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If I am connected in a public WiFi, is there any way to know whether I am under attack or not while browsing sites using SSL?

For example, if I visit facebook.com and the URL starts with "https://", does it mean that I am 100% secure? What methods can be used to verify this?

7

Yes, if you see HTTPS:// in your browser window, haven't accepted any certificate warnings and you are visiting trustworthy website like a bank, your data back and forth would remain private.

If you HTTPS session were being attacked you should get a certificate warning. This might happen a) due to a fake certificate from an attacker, or b) sometimes just due to a "captive portal" trying to proxy every https connection (still not cool).

This assuming that

  • You didn't previously accept an SSL warning.
  • The attacker doesn't have their own custom Certificate Authority root cert installed and trusted by your browser.
  • The HTTPS site isn't including any mixed-content (content from HTTP sites included by HTTPS page).
  • Your computer doesn't have other programs that are calling over the network in plain-text that can be compromise your workstation. Example, browse to a plaintext site with IE, and an attacker may insert a browser exploit into another connection to compromise your computer. (super rare for public wifi)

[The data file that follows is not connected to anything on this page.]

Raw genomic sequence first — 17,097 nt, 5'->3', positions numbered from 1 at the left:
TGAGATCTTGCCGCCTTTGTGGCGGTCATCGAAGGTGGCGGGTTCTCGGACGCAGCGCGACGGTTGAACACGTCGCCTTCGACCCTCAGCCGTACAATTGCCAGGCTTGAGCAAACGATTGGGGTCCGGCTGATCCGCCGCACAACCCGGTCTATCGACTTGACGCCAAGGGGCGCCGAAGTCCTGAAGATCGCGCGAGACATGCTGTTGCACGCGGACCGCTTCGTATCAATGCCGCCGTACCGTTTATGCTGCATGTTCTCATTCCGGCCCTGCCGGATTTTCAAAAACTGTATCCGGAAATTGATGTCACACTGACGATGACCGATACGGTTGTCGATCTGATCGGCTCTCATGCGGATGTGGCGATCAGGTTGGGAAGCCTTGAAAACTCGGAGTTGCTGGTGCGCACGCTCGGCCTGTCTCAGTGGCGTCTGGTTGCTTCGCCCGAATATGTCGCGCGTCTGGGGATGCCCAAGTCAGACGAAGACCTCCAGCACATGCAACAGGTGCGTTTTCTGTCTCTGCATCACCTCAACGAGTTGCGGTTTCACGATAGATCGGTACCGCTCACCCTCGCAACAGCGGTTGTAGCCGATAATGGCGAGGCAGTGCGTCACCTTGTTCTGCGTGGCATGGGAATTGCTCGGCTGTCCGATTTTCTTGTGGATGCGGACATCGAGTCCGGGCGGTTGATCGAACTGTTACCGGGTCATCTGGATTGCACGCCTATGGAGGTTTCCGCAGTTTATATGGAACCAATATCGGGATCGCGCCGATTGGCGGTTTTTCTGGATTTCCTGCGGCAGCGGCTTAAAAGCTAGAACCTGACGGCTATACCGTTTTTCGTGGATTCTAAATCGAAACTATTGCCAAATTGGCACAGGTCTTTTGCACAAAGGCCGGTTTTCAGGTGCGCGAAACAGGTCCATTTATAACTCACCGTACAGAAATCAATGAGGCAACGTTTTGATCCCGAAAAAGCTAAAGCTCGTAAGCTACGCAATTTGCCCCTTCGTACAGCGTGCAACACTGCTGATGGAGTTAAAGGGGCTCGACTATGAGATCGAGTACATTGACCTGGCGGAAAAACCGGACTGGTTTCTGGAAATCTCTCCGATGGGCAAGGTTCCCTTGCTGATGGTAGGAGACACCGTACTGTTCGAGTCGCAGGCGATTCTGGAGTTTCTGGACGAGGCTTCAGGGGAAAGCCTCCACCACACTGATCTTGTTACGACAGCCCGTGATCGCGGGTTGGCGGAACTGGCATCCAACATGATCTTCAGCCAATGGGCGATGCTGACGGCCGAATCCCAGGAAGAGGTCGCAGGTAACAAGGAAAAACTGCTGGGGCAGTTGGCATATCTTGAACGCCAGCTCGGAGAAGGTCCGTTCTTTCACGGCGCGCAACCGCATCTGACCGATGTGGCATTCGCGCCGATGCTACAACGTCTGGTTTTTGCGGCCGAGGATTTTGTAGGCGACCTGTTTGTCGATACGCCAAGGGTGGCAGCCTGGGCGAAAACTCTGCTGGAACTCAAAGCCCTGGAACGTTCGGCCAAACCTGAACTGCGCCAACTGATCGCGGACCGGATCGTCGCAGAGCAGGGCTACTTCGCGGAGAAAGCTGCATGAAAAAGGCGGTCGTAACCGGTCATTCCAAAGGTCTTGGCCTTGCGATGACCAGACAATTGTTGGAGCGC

Personally, I do banking from coffeeshop wireless, confident that may data is protected. It is pretty similar to using banking applications on mobile phones.

6

First, you can never be 100% sure about anything security, it's all on a scale.

As for SSL, that just means your traffic from the site to your browser is encrypted it does not mean that you are ever secure, it is just a tool -employed properly and it does a great job (not perfect, but great).

Now as for MiTM attacks... well... unless you are the network administrator actively monitoring network traffic, it is very difficult (and sometimes next to impossible) to detect a MiTM attack.

That being said, you could always try a few things. First, run BlackSheep. It is a detection tool for FireSheep. Or use a VPN.

Personally, I just would not connect to an open WiFi, just use your cell to to anything important(ish).

Oh and also, Facebook is not entirely SSL (their profile images for instance are still unencrypted) so you are not even fully encrypted there...

  • 1
    For the most popular attacks like ettercap , sslstrip , checking for https would be enough, wouldn't it? When I made the questions I meant from attacks from script-kids not from agencies or anything really hard to do. – UnderAttack Jul 31 '14 at 21:30
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    Well once again, security is on a spectrum. SSL does help, but it is not full-proof. In fact, I'd be more concerned with something called Cross Site Scripting where an attacker could either (or both) steal your login credentials and/or SSL cert, or inject malware for you. That's a huge concern IMHO. – Matthew Peters Jul 31 '14 at 21:37

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